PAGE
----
Top 6 Rash-inducing Plants

A pleasant walk in your yard, a park or the woods can turn unpleasant quickly if you come in contact with rash-inducing plants and weeds. Learn to identify these plants so that you can eradicate or avoid them.

Poison Ivy

Poison ivy can be found across the entire United States. You can come into contact with it while hiking in the woods, but it grows virtually everywhere — roadsides, fences, weedy areas. Poison ivy leaves grow in clusters of three on vines that can grow up into trees and trail along the ground. The sap of the poison ivy plant is what causes an allergic reaction and can be found in all parts of the plant. Classic signs of poison ivy include swelling, redness, itching and painful blisters.

Poison Oak

Poison oak has nothing to do with the oak tree but is named for a similar leaf shape. Like poison ivy, poison oak is found throughout the United States, and it grows in forests and woods as well as in dry spots like sandy fields. In spring, the leaves can be red or green. During the summer, leaves are green and the plant grows berries while in fall the leaves turn red and orange. Poison oak rash is most likely to appear around your wrists, ankles and neck where the skin is thinner.

Poison Sumac

Poison sumac is actually a shrub. The stalk has a reddish hue, and its flower is yellow. Poison sumac likes wetter environments: it’s found near stream banks, ponds, and other wetlands. Like poison ivy and poison oak, poison sumac can cause contact dermatitis, and therefore the symptoms and treatment are the same.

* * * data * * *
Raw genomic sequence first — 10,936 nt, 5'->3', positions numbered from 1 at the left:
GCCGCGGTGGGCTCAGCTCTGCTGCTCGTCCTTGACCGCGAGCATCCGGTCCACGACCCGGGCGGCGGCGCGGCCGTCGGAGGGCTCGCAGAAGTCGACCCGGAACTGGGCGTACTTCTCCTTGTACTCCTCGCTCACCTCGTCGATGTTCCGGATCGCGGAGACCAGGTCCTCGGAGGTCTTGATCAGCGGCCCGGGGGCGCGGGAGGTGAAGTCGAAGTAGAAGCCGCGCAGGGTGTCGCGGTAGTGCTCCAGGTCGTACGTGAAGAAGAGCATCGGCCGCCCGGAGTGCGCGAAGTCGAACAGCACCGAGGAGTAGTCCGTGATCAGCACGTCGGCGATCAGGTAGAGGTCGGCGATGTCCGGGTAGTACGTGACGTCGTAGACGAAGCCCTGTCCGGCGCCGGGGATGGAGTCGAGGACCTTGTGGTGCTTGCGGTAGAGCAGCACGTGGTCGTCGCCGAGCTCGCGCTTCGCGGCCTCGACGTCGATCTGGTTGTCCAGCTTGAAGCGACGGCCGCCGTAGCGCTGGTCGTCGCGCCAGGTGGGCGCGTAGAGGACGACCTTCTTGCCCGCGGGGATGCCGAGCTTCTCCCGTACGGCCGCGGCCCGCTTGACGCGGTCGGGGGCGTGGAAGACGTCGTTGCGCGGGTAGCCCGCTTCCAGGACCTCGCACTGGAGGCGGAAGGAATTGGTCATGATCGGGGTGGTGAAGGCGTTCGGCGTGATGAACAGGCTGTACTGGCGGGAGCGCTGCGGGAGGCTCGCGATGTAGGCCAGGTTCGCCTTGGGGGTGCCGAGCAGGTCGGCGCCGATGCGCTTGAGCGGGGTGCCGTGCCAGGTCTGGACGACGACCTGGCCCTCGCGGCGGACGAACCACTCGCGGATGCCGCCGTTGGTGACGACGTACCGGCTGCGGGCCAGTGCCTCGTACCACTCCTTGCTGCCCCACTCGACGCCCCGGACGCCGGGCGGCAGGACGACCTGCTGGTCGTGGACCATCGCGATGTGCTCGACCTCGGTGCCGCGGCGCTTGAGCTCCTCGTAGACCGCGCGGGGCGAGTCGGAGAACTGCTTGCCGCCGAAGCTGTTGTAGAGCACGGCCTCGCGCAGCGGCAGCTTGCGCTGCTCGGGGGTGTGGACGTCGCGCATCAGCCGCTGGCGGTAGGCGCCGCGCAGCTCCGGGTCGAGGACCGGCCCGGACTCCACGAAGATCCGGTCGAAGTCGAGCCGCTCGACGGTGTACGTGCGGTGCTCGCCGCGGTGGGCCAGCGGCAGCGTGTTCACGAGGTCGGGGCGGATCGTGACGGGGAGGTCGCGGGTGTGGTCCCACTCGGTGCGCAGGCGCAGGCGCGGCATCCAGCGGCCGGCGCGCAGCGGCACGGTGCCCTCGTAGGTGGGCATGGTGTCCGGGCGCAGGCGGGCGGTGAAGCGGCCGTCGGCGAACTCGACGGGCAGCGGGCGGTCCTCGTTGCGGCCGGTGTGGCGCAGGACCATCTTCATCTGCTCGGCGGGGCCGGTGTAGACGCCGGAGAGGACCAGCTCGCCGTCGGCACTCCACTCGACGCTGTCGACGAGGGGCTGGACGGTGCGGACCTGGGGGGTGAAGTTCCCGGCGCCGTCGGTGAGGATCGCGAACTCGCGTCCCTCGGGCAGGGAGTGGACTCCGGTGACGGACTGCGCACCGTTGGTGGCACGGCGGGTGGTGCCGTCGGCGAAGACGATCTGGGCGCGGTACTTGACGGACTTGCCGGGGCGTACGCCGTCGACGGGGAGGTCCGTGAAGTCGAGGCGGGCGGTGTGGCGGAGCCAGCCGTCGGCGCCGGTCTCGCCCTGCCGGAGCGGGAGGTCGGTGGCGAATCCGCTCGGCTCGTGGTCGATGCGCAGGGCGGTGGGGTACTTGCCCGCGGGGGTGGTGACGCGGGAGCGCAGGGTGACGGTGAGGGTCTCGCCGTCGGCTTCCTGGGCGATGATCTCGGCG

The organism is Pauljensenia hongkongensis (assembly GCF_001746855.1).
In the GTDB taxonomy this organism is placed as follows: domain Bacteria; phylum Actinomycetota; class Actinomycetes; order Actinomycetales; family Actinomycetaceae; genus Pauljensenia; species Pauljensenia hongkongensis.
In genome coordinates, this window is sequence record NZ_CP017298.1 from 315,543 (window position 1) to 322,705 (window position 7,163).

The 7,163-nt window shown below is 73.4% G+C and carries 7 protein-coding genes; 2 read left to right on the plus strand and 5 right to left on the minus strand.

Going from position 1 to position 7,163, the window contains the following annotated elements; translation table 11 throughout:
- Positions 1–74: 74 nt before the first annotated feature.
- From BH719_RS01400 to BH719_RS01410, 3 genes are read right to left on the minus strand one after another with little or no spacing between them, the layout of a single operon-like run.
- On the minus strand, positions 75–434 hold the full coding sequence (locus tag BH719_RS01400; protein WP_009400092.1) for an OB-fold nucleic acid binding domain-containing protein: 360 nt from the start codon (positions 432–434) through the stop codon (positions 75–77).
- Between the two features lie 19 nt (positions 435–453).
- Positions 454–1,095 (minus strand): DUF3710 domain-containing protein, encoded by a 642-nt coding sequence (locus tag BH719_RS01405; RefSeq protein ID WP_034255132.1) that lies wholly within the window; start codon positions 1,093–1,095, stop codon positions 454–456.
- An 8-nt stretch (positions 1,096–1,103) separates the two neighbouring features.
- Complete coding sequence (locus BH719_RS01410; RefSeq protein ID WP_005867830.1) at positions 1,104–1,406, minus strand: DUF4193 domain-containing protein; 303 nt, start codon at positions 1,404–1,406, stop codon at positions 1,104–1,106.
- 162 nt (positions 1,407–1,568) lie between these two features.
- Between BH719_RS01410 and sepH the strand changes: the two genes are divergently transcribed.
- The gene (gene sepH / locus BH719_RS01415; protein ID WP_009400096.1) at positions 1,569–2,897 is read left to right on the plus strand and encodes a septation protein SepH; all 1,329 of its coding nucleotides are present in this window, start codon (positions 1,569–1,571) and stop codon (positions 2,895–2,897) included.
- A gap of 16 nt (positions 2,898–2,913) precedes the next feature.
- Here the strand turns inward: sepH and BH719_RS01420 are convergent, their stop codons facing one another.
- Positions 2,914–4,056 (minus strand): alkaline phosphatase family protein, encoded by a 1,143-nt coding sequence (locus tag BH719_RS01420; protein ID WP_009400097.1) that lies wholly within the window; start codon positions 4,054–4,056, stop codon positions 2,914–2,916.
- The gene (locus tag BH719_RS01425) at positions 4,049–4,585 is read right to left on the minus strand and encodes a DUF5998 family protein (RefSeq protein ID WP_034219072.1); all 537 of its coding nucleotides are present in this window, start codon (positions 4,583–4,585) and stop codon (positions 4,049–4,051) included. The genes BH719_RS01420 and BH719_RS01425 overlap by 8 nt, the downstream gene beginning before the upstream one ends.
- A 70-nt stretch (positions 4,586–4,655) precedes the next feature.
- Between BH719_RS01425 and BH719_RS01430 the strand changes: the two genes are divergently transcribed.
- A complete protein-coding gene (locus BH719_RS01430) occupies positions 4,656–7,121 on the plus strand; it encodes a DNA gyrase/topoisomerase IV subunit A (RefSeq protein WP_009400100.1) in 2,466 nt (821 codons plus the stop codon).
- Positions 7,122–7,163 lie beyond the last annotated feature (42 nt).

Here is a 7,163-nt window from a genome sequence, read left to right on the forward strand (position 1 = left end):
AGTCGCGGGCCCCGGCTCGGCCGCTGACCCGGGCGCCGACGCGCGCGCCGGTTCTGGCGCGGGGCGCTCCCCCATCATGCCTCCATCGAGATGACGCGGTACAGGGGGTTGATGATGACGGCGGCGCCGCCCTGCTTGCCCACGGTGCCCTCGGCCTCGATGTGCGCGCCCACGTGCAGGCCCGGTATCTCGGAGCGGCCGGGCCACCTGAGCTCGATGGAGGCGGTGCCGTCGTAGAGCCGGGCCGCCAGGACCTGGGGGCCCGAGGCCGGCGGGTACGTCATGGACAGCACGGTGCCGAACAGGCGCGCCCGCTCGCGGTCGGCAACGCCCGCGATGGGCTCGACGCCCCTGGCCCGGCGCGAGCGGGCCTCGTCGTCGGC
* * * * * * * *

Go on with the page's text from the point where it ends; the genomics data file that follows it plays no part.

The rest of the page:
Wood Nettle

The wood nettle, found at the bottom of streams, rivers, or forests, is actually an herb. The leaves, which are either purple or green, stand straight up and have hairs that stick straight out. These hairs are the stingers and if you come in contact with them they will penetrate your skin. Contact with wood nettle typically results in reddish, itchy welts.

Stinging Nettle

The stinging nettle is another herb with stinging hairs. It grows throughout the United States and can be found close to mountain and within, or near, forests. Resembling a tall weed, the stinging nettle has either pink or salmon-colored flowers that are shaped like hearts. The stinging hairs are found on the leaves and stems. Just as its name suggests, stinging nettles cause tingling, inflammation and pain.


While ragweed is a common cause for seasonal sinus allergies, what is not so widely known is that ragweed can also cause skin rashes if you touch them. These plants are often found in rural areas and open spaces that get plenty of sunlight. Coming in contact with ragweed may result in an itchy, painful rash that is usually comprised of small bumps and blisters.


Preventing these uncomfortable skin reactions involves some common sense steps.

  • When gardening, doing yard work or going for a hike, cover as much skin as you can. Wearing gardening gloves can prevent many plant materials from piercing your skin. Long pants and sleeves can also prevent accidental contact with low lying plants like the ones previously listed.
  • Avoid touching your face and eyes when working with outdoor plants.
  • Look before you take your next step especially if you are hiking in the woods.

In trouble?

If you have come in contact with any skin-irritating plants wash the area thoroughly with plenty of running water and soap. Use an over-the-counter steroid cream and antihistamines, if needed, to control itching and irritation.  If these steps do not control your symptoms, or if symptoms worsen, the skin health experts at Forefront Dermatology are ready to help. To find the Forefront dermatologist nearest you, visit the locations page today.